6.1Preliminary list of NIS/CS target species for the LME 23 (Baltic Sea) 14
6.2Port-to-port comparisons 19
6.2.1Setting the scene 19
6.2.2Within the Baltic Sea LME 20
6.2.3Between the Baltic and Celtic seas LME’s 22
7Other elements of the proposed system 31
7.1Information system 31
7.3Review process 34
7.4Administrative decision 34
8Weighing the risk 35
The purpose of this document is to contribute to the control of the spread of harmful aquatic organisms and pathogens into the Baltic Sea. The document defines the criteria for granting exemptions for ballast water management in accordance with the Regulation A-4 Exemptions of the International convention for the control and management of ships’ ballast water and sediments (BWMC; IMO 2004). The BWMC Regulation A-4 indicates that those exemptions can only be granted when they are:
“granted to a ship or ships on a voyage or voyages between specified ports or locations; or to a ship which operates exclusively between specified ports or locations;
effective for a period of no more than five years subject to intermediate review;
granted to ships that do not mix Ballast Water or Sediments other than between the ports or locations specified in paragraph 1.1.”.
The 48th meeting of the Heads of Delegation endorsed the revisions of the HELCOM-OSPAR Joint Harmonized Procedure for BWMC A-4 exemptions (JHP) as included in the document 3-19 of the meeting (paragraphs 3.84, Outcome of HOD 48-2015; HELCOM 2015a). According to the outcome (point 3.90) of the meeting “The Meeting welcomed the offer by Lithuania and Estonia to contribute to the next round of HELCOM-OSPAR JHP revisions with new proposals regarding BWMC A-4 Risk assessment Target Species criteria and the Baltic Sea Target Species list” (HELCOM 2015a), Lithuania and Estonia were asked to provide a contribution to the Target Species criteria which adresses major concerns of these two countries on the previously proposed document (HELCOM 2015b). For this purpose, a one-week meeting (3-7. August 2015) was convened in Pärnu (Estonia) with attendance of Sergej Olenin (Klaipeda University, Lithuania), Dan Minchin (Klaipeda University, Lithuania and Marine Organism Investigations, Ireland) and Henn Ojaveer (Tartu University, Estonia), all having 20+ years of experience and competence in the field of marine bioinvasions. Prior to the meeting, several underlying key publications were consulted. These included, amongst others global maritime shipping and ballast water management issues (David and Gollasch 2015), life in ballast tanks (Gollasch et al. 2002), IMO Risk Assessment Guidelines (IMO 2007), guidance on port biological baseline surveys (GloBallast 2014), needs and requirements for marine non-indigenous species monitoring (Olenin et al. 2011; Lehtiniemi et al. 2015), biopollution assessment and classification of non-indigenous species based on impacts (Olenin et al. 2007; Ojaveer et al. 2015), impacts of non-indigenous species in the Baltic Sea (Zaiko et al. 2011; Ojaveer and Kotta 2015) and risk assessment for exemptions for ballast water management in the Baltic Sea (David et al. 2013).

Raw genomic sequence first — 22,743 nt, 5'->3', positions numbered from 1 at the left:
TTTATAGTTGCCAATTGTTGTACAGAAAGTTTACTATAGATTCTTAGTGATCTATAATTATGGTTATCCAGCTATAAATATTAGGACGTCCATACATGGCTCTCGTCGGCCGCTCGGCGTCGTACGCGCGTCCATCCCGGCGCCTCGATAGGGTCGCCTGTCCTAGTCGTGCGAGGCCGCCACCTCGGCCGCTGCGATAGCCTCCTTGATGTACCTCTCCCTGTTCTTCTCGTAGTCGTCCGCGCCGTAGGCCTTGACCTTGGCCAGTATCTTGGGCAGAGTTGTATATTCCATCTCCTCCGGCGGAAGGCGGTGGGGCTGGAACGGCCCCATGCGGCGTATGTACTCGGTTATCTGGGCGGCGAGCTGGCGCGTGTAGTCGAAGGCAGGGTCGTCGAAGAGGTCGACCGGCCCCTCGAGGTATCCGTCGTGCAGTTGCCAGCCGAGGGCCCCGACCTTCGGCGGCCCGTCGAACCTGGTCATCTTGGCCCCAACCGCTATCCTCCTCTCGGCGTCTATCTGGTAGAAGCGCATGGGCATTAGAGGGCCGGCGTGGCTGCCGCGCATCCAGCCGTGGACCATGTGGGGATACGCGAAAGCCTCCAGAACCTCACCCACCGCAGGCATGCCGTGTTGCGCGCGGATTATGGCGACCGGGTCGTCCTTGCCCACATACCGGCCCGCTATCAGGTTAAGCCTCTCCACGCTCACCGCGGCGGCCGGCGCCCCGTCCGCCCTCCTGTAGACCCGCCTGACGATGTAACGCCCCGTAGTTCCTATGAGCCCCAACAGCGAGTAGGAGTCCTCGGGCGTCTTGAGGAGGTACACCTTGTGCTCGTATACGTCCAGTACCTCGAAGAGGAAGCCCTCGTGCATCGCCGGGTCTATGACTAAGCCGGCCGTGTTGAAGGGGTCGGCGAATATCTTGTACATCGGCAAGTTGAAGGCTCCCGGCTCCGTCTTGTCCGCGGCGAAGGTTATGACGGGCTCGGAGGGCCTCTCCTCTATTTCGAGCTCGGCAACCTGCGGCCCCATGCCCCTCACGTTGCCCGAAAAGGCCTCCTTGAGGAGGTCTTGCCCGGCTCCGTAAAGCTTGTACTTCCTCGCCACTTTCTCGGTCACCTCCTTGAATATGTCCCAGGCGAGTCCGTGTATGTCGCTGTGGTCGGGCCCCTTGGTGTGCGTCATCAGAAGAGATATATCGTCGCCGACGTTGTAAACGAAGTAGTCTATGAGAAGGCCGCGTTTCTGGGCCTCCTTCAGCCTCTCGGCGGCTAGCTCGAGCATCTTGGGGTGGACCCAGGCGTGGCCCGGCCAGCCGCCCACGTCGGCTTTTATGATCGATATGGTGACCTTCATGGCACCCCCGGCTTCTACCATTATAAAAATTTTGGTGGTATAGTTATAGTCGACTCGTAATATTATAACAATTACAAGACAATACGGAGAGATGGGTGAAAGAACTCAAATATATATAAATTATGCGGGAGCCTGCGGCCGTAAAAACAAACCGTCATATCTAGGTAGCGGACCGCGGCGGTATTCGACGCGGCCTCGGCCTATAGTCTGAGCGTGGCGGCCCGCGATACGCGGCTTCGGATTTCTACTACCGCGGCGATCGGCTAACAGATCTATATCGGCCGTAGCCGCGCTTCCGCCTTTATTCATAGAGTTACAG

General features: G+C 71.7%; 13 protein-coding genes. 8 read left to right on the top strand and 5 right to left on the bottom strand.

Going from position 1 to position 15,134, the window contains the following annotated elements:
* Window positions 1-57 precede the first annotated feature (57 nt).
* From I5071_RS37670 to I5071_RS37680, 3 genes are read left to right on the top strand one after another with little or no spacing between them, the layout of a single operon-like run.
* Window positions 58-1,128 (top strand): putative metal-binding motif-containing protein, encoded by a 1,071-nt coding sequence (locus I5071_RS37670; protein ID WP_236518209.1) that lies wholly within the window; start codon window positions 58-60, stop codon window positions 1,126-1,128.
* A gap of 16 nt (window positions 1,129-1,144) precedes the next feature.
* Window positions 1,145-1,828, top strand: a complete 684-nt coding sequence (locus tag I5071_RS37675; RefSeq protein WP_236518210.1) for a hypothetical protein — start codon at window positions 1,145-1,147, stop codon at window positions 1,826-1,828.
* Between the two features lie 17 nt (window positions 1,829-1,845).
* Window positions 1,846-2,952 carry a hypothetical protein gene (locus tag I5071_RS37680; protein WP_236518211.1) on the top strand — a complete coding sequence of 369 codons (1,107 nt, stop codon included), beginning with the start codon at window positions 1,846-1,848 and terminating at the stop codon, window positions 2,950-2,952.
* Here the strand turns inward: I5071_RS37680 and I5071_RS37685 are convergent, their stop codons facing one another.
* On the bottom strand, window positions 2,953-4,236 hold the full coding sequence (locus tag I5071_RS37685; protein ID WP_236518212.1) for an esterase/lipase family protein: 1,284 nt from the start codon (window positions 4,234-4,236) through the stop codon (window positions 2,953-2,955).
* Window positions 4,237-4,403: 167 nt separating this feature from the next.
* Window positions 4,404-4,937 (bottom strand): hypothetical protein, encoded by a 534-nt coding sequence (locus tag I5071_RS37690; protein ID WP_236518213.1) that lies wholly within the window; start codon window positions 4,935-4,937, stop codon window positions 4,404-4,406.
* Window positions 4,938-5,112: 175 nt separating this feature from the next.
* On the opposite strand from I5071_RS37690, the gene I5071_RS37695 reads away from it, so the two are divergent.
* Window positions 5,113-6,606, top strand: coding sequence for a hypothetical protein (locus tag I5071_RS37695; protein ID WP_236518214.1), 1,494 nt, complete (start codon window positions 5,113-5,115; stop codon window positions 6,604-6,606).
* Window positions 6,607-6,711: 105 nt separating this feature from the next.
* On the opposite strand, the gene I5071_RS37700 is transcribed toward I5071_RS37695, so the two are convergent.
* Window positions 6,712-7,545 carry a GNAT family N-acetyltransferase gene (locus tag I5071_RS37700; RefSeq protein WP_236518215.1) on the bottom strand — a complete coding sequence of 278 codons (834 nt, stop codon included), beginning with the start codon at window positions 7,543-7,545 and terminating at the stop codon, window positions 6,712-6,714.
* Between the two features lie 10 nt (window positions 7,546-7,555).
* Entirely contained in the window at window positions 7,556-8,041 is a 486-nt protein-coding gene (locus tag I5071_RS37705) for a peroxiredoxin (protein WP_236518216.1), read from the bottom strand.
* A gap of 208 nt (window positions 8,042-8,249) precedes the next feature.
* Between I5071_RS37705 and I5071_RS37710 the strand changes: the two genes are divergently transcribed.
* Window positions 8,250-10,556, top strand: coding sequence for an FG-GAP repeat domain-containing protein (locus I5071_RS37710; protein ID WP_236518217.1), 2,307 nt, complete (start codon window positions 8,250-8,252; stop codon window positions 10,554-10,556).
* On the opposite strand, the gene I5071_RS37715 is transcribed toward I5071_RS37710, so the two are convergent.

The following key principles, referred to by IMO (2007), were adhered to in the development of the proposed target species criteria:
Effectiveness - That risk assessments accurately measures the risks to the extent necessary to achieve an appropriate level of protection.
Transparency – That the reasoning and evidence supporting the action recommended by risk assessments, and areas of uncertainty (and their possible consequences to those recommendations), are clearly documented and made available to decision-makers.
Consistency – That risk assessments achieve a uniform high level of performance, using a common process and methodology.
Comprehensiveness – That the full range of values, including economic, environmental, social and cultural, are considered when assessing risks and making recommendations.
Risk Management – Although low risk scenarios may exist, a zero risk is not obtainable, and as such risk should be managed by determining the acceptable level of risk in each instance.
Precautionary – That risk assessments incorporate a level of precaution when making assumptions, and making recommendations, to account for uncertainty, unreliability, and inadequacy of information. The absence of, or uncertainty in, any information should therefore be considered an indicator of potential risk.
Science based – That risk assessments are based on the best available information that has been collected and analysed using scientific methods.
Continuous improvement – Any risk model should be periodically reviewed and updated to account for improved understanding.
Disclaimer: the particular process produced here is for general use under consequences derived from the output of the system as a responsibility of those that use the process for implementation of BWMC exemptions. Best scientific expert knowledge available at the time of writing was consulted.